Time passed, people grew older, mindsets changed and soon Kinner learned to empathize with her biological parents. She learned to forgive them and learned to embrace their actions. Yet, unlike many other intersex individuals, Kinner never yearned to accurately determine her medical condition. To this day, she believes it to be an unnecessary waste of time, something that would only pillage her mind after delving into the science behind her identity. Rather, Kinner proposes that being intersex has little to do with biology, and more so to do with a service to society.
She arrives at this conclusion by drawing inspiration from the ideologies scribed in the Hindu epic, Mahabharata, of which the intersex, or Indian hijra, community are devout believers of. Written nearly 5,155 years ago, the narrative contains philosophical and devotional material, such as the discussion of the four goals of life. More importantly, however, it encompasses the rich tale of Shikhandi, an individual who is revered by hijra communities as the Almighty, the one who represents the unification of both female and male traits, and whom Kinner credits as the sole driver of the hijra philosophy.
“From the beginning of time, from the Mahabharata, from the rebirth of our god, Sikhandi, to the details contained in the love-book, Kama Sutra, it has become [the intersex people’s] destiny to serve as symbols as happiness, to not chase materialistic things,” Kinner said. “To serve humanity even if it doesn’t serve you — it is what Sikhandi teaches us to do.”
For Kinner, to be intersex means to abide by Shikhandi’s teachings and serve humanity. It does not matter if one has Klinefelter’s syndrome and the other has androgen insensitivity syndrome — what matters is that if an individual is born with ambiguous traits and does not fit the typical mold of male and female categories, then they are obliged to devote themself to a life of tradition and religion.
So on that day, sometime in the cold month of January, when students like Syed departed their biology class with only one question on their minds — what does it mean to be intersex — most people could not find an answer. For a large majority of them, it was the first time they had ever heard the term at all. The first time they had seen a video of self-identified intersex individuals freely talk about their experiences. The first time they realized that the medical community, despite their adage “Above all do no harm,” can indeed inflict pain upon their patients.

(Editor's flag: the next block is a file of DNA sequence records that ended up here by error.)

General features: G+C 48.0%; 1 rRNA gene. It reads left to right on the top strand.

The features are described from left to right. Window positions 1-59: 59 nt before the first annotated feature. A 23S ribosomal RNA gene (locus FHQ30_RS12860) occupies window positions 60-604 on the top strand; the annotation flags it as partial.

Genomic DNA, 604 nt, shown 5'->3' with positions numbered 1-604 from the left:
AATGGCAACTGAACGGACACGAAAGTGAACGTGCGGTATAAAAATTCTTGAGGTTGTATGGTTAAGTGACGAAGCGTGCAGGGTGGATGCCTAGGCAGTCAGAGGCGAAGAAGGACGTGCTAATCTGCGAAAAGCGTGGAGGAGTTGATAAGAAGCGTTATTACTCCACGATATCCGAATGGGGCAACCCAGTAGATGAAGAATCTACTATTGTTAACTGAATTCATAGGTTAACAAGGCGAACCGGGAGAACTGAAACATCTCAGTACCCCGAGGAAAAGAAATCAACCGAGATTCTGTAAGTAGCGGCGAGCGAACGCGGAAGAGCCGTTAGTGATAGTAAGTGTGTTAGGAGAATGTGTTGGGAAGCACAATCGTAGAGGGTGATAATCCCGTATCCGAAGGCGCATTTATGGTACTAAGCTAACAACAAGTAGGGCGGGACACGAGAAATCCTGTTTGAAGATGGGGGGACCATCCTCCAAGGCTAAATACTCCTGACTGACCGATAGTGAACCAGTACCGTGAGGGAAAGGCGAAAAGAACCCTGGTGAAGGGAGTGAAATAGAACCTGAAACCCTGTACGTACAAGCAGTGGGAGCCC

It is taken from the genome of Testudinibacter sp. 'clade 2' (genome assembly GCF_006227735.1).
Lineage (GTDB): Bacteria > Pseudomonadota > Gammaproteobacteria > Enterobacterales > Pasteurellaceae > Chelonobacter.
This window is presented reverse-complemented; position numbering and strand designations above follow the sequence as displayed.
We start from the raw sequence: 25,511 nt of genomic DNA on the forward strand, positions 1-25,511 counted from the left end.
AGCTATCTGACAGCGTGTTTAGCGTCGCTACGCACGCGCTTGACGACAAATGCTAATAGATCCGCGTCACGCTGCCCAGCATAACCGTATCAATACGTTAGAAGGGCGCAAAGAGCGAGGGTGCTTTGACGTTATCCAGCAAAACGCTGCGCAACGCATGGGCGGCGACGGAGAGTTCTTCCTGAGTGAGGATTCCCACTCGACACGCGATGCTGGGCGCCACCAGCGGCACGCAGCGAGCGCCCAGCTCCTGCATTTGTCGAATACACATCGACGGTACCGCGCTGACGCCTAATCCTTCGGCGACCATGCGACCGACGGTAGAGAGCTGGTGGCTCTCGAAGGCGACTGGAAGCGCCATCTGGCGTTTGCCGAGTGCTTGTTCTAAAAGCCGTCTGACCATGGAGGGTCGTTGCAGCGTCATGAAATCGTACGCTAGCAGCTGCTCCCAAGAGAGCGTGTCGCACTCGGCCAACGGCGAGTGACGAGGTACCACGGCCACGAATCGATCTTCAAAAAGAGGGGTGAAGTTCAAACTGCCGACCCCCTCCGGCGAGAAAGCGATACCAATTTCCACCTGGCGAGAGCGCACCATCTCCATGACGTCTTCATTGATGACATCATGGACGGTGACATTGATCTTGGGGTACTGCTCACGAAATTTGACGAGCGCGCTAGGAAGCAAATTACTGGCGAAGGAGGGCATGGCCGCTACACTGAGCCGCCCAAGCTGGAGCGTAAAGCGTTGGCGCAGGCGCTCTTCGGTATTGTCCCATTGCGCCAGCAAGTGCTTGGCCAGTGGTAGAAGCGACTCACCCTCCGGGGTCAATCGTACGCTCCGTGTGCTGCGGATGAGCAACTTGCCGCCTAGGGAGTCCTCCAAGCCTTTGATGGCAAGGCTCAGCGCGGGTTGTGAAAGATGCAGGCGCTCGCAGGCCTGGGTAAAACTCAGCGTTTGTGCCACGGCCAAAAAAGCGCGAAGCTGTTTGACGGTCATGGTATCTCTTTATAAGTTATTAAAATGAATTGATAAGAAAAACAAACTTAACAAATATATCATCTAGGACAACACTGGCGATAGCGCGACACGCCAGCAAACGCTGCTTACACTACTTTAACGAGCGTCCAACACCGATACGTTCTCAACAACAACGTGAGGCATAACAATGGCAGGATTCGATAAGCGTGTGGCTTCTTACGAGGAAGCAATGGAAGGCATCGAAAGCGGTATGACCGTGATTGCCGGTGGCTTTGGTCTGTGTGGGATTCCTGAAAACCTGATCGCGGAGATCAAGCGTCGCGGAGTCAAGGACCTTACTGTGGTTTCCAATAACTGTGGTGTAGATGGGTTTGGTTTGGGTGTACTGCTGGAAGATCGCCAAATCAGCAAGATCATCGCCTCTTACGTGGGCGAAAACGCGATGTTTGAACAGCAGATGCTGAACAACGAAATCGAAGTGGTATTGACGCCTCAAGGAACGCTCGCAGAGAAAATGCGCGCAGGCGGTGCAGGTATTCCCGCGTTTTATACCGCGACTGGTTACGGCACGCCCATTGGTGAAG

It was a day of firsts.
But for Leggette, who spends much of his time working on intersex advocacy, to be intersex is actually quite simple. It means being a human being. A person, who, no matter what others might say, is in his eyes, beautiful and powerful. A person who should embrace their identity as an intersex individual, who should never let the difficulties and the obstacles shove them off-track and who should recognize for themselves that no intersex man or woman needs to be fixed.
“We don’t need to be fixed; we are fine the way we are,” Leggette said. “There’s no reason. There’s nothing to fix. We’re just different. There’s variations of everything and just because we don’t fit your expectation or don’t follow the binary you want us to uphold so bad, you have no reason to fix us.”
For Brehob, being intersex means going through a wide variety of trials throughout childhood, adolescence and adulthood to finally realize that every biological trait is normal — and that intersex people, like herself, are normal.
“I just want people to try and understand that we’re not medical anomalies,” Brehob said. “And to doctors, it’s a great thing that you’re dedicating your life to medicine, but please talk to patients who’ve had these interventions to see how they feel. Don’t panic.”
And for Baratz, having an intersex child is not a tragedy. Yes, she admits, it will be difficult to come to terms with the child’s trait. Yes, it will be difficult to explain to family members. And yes, it will be some of the hardest times of a parent’s life.
But Baratz wants to clarify that intersex children have very few limitations in terms of what they can and cannot do. With love, nurture and proper care, Baratz sees no reason why they cannot go on to lead successful lives, just like her daughters have been able to do.
“Being intersex is actually very common even though people don’t talk about it often,” Baratz said. “But both parents and intersex people should realize that it is something that you can live with. It is possible to grow up and have wonderful and fulfilling lives without changing yourself. It really is.”